How your voice imperceptibly affects your career


What is more important to you, how do you see yourself or how does your voice sound? It seems that the answer is obvious. But scientists advise weighing priorities once again. The voice and the way of speaking say much more about us than our appearance, they rarely let us lie and are even capable of sabotaging or, on the contrary, favoring our professional growth.

Women can argue to the point of exhaustion about whether they like dark or blond, skinny or muscular, but when it comes to the voice, it always turns out that men with a serious voice consider themselves more attractive. As for the men themselves, it turns out that they are able to change the tone of their voice depending on the environment.

In the framework of an experiment, young men were offered to fight for an appointment with an attractive woman. The communication was carried out through a video chat, so the participant could see the woman, while her opponent, who was in another room, could only hear him. During the conversation, the participants were asked to talk about how, in their opinion, they could earn the respect of other men. After the conversation, the participants answered a series of questions about themselves, their rival and the woman.

The analysis of the audio records showed that the men’s voice varied significantly depending on how they perceived their opponent. If they considered themselves more dominant, they lowered their tone of voice, demonstrating greater confidence; if they felt at a disadvantage with respect to the opponent, they spoke in a louder voice. In both cases, the participants were not aware of what they were doing.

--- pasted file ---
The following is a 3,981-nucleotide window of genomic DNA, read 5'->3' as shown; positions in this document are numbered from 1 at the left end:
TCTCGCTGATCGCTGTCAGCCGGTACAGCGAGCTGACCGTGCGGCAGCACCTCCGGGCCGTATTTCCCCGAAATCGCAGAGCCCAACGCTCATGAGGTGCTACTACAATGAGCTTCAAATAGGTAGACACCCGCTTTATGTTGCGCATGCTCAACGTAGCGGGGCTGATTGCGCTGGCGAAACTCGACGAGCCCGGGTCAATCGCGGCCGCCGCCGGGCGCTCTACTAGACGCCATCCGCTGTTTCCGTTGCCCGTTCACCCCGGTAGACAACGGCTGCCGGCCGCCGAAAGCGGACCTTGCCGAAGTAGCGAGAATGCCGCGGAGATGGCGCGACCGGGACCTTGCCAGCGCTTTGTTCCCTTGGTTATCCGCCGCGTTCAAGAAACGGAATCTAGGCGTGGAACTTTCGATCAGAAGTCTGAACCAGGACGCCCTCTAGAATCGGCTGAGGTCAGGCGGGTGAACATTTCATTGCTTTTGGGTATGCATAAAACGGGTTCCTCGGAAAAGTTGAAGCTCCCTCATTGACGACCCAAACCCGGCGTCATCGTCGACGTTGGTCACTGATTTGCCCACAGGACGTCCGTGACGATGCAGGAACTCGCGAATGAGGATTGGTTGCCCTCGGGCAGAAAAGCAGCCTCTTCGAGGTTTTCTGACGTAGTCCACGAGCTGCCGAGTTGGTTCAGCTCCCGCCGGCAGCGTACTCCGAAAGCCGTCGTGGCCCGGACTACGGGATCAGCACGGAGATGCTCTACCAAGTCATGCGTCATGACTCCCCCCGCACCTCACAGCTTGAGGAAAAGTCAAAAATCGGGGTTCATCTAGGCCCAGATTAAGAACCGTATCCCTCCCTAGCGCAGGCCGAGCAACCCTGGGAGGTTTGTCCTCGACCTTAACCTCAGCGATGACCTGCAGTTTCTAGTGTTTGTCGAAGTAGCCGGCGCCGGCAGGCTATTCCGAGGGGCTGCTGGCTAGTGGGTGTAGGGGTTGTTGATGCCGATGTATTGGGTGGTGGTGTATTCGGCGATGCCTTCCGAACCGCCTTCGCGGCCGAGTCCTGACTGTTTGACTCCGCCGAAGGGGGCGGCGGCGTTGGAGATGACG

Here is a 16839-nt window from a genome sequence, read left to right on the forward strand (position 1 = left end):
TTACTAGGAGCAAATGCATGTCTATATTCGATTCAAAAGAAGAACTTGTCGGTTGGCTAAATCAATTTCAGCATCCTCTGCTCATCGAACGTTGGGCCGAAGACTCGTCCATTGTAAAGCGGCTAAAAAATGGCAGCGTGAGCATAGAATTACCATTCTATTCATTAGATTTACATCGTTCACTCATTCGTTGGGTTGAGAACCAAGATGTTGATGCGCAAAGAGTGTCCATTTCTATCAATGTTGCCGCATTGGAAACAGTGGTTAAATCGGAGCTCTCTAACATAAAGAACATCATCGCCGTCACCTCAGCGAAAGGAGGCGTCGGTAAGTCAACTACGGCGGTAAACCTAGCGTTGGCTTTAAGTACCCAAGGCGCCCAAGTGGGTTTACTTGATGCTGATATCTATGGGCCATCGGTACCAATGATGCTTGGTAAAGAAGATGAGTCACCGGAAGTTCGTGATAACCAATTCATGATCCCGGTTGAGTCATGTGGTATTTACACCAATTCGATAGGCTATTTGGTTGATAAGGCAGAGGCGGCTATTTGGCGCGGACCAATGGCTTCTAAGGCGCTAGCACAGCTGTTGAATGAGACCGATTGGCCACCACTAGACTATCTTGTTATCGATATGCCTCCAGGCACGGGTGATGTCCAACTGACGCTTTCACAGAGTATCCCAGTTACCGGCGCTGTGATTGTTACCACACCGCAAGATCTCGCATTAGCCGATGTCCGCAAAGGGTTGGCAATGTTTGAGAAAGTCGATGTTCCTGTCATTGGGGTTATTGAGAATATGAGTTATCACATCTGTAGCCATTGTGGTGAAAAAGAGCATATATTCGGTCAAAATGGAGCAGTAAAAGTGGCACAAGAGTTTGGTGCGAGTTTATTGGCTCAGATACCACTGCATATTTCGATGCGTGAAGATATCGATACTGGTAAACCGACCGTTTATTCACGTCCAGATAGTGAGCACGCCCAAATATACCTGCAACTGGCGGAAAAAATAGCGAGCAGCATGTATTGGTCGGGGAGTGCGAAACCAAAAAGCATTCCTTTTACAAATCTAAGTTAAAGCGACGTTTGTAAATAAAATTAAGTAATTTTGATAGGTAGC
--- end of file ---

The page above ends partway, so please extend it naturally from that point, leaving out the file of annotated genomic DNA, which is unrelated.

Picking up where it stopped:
Can you guess the nationality of a person just by listening to their voice? Studies show that many do it quite successfully. For example, when it comes to a telephone conversation, African-Americans try to sound as “white” as possible. That is, to speak with the so-called standard accent, a standard of pronunciation with which the most prosperous part of the population is communicated. Olivia Kang, a Harvard psychologist, concluded that, if you speak using common pronunciation standards, you will automatically be perceived as a more intelligent, competent and reliable person. If your accent is different, you will be deprived of a series of social benefits.

When we hear a voice on the other side of the phone, we piece together the image of the person we are talking to. Age, sex and origin are determined very precisely. But it is interesting that we also immediately put together an idea of ​​the character of the person.

In 2001, a study was conducted that showed that, after a telephone conversation, African-Americans were given fewer calls, fewer apartments were rented or less loans were approved. It was not an overt manifestation of racism, but subconscious processes that are barely perceptible to us.

It can not be said that this “accentual misunderstanding” only concerns the United States. It will be enough to think of a person who spoke to you with an accent in your mother tongue, and then remember the first association you had with her. Unfortunately, it is hardly the most pleasant. All this makes us think if it is not the time for us to learn to listen to others in a more conscious way.


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